My Sunday Book Review for one of my favorite reads on vacation – The Seven Husbands of Evelyn Hugo by one of my new favorite authors, Taylor Jenkins Reid. This is a wonderfully written book full of revealing truths, compassion, survival, glamor and heartbreak where Evelyn tells her lifestory of her rise to fame in the 1950s thru 80s Hollywood.
NEW YORK TIMES BESTSELLER
“If you’re looking for a book to take on holiday this summer, The Seven Husbands of Evelyn Hugo has got all the glitz and glamour to make it a perfect beach read.” —Bustle
From the New York Times bestselling author of Daisy Jones & the Six—an entrancing and “wildly addictive journey of a reclusive Hollywood starlet” (PopSugar) as she reflects on her relentless rise to the top and the risks she took, the loves she lost, and the long-held secrets the public could never imagine.
Aging and reclusive Hollywood movie icon Evelyn Hugo is finally ready to tell the truth about her glamorous and scandalous life. But when she chooses unknown magazine reporter Monique Grant for the job, no one is more astounded than Monique herself. Why her? Why now?
Monique is not exactly on top of the world. Her husband has left her, and her professional life is going nowhere. Regardless of why Evelyn has selected her to write her biography, Monique is determined to use this opportunity to jumpstart her career.
Summoned to Evelyn’s luxurious apartment, Monique listens in fascination as the actress tells her story. From making her way to Los Angeles in the 1950s to her decision to leave show business in the ‘80s, and, of course, the seven husbands along the way, Evelyn unspools a tale of ruthless ambition, unexpected friendship, and a great forbidden love. Monique begins to feel a very real connection to the legendary star, but as Evelyn’s story near its conclusion, it becomes clear that her life intersects with Monique’s own in tragic and irreversible ways.
“Heartbreaking, yet beautiful” (Jamie Blynn, Us Weekly), The Seven Husbands of Evelyn Hugo is “Tinseltown drama at its finest” (Redbook): a mesmerizing journey through the splendor of old Hollywood into the harsh realities of the present day as two women struggle with what it means—and what it costs—to face the truth.
My 5 Star Review:
This book was not on my reading list, but a friend gave it to me at the pool while on vacation, and I was addicted. This book was an addictive, fictional story that read as juicy as though reading a biopic on any famous actress of the golden era. Iconic actress, Evelyn Hugo, begins telling her story of her meager beginnings as an immigrant child from Cuba who lived in Hell’s Kitchen New York as a child with an abusive father and her loving mother who died when Evelyn was a young child. Her mother’s dream was to make it to Hollywood, but she never did, so beautiful and cunning Evelyn vowed that she would get there for her mother.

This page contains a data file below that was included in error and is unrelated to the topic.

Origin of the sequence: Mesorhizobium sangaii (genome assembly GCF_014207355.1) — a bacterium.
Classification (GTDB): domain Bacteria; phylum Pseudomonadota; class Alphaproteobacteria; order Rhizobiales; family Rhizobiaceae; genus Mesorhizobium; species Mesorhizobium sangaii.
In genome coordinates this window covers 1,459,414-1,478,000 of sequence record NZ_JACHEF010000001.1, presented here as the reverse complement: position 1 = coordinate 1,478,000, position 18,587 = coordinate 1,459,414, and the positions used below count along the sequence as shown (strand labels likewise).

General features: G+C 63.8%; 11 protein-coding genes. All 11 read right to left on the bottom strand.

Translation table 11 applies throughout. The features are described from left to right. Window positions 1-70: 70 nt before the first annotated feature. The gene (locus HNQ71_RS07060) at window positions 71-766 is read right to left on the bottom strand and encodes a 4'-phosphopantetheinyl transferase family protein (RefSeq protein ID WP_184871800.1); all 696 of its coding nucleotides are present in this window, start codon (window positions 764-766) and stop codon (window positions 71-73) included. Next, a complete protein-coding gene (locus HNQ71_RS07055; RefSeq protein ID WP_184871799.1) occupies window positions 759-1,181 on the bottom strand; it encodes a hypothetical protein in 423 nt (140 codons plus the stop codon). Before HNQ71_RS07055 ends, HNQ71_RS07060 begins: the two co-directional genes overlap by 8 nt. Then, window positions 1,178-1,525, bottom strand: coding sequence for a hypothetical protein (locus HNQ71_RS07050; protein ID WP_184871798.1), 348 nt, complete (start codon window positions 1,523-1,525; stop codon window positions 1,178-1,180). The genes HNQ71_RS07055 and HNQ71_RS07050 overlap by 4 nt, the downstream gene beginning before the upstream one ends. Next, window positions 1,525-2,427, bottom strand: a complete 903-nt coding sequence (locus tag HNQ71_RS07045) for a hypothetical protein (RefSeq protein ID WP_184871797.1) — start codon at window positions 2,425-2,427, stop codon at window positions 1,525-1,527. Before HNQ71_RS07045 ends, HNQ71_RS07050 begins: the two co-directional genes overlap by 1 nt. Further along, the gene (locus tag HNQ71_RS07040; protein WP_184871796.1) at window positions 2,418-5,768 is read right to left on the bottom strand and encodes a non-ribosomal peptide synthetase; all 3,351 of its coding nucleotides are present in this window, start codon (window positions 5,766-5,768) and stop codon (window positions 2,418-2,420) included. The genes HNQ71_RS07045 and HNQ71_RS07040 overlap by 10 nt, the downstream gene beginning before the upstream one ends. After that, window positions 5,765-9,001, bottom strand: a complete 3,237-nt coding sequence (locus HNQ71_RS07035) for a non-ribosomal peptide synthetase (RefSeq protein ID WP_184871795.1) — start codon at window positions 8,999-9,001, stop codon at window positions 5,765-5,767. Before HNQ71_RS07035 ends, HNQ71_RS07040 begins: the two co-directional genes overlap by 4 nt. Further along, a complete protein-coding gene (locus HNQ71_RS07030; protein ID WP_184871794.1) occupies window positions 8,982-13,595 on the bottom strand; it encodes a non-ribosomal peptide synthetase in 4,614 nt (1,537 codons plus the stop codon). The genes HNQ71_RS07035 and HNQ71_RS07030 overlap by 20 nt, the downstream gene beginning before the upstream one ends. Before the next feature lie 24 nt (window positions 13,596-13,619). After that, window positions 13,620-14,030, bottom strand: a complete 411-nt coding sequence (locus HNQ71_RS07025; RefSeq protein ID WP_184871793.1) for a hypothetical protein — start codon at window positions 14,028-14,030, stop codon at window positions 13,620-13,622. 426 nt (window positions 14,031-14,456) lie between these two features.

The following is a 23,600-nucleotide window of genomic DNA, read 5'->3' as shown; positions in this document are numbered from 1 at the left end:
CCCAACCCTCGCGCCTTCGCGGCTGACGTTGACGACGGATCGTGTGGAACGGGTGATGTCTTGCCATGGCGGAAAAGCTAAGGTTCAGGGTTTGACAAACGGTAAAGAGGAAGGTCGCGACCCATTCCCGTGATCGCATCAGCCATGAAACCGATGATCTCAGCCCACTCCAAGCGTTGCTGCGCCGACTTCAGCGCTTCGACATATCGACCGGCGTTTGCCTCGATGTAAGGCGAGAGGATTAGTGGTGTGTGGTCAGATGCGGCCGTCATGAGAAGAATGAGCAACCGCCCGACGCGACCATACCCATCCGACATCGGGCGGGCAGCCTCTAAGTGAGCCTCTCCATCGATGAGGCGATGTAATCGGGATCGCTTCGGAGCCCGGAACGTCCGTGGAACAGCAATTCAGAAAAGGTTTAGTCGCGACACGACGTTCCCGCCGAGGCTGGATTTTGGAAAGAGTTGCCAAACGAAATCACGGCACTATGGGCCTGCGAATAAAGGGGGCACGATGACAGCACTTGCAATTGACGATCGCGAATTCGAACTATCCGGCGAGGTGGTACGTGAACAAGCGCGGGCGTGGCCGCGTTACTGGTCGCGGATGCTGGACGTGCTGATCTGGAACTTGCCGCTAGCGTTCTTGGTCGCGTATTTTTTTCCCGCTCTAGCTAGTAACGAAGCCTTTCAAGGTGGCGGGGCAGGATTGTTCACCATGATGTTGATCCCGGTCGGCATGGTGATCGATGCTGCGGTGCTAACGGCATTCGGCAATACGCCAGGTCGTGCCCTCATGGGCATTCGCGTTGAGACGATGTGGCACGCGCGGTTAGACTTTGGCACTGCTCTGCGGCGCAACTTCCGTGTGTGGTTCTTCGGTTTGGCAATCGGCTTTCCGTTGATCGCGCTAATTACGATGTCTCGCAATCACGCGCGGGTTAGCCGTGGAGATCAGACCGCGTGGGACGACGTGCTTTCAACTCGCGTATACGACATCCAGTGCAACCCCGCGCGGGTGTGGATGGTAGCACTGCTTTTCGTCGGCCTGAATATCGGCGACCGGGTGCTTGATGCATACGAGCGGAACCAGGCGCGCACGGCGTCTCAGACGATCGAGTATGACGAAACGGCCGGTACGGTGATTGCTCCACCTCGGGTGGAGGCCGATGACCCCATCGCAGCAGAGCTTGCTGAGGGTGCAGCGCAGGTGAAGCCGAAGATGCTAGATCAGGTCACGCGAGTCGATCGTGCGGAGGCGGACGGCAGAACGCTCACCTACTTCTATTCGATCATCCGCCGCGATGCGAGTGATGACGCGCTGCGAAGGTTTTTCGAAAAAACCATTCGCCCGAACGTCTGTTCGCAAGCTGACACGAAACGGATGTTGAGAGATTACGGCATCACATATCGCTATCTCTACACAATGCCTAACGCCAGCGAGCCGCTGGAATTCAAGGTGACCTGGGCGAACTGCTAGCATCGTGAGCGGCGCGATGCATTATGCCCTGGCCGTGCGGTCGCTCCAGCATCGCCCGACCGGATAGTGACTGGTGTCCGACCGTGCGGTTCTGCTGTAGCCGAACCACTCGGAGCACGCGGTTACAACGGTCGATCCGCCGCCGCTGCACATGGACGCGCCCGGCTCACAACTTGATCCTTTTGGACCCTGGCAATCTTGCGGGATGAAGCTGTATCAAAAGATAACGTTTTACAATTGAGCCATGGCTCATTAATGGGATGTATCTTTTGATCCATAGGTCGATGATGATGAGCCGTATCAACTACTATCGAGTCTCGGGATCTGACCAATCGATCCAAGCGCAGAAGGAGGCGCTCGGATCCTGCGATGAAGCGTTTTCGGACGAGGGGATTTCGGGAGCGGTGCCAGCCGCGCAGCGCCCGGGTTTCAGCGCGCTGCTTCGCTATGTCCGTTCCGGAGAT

The book begins by Evelyn handpicking journalist Monique (for reasons we will find out at the end of the book) to write her autobiography. Monique was a young journalist writing for Vivante magazine and jumped at the chance to have the only rights to writing about Evelyn’s life. Monique is told that she may publish it after Evelyn dies – which would be soon after Evelyn tells her story in detail, complete with raw honesty, truths, pain, and her ambitions, which made her become the most iconic movie star of her time. We will learn why she had seven husbands – each of them methodically chosen to both, advance her career, and to protect secrets.
Evelyn’s first husband was a handsome, but not so intelligent young man who lived above her apartment in Hell’s Kitchen. Ernie Diaz was going to Hollywood to become a grip on set, so Evelyn, aged 15, befriended and feigned her love for him so she could marry him to get away from her father – and a ride to Hollywood. Evelyn was sexy and smart and learned quickly which lunchbars the studio execs liked to hang out at in hopes of getting discovered. She was eventually discovered by producer Harry Cameron who got her some small roles, and incidentally, eventually became her best friend in life. Evelyn knew that to get the bigger roles she’d have to sleep her way to the top and had no qualms doing so.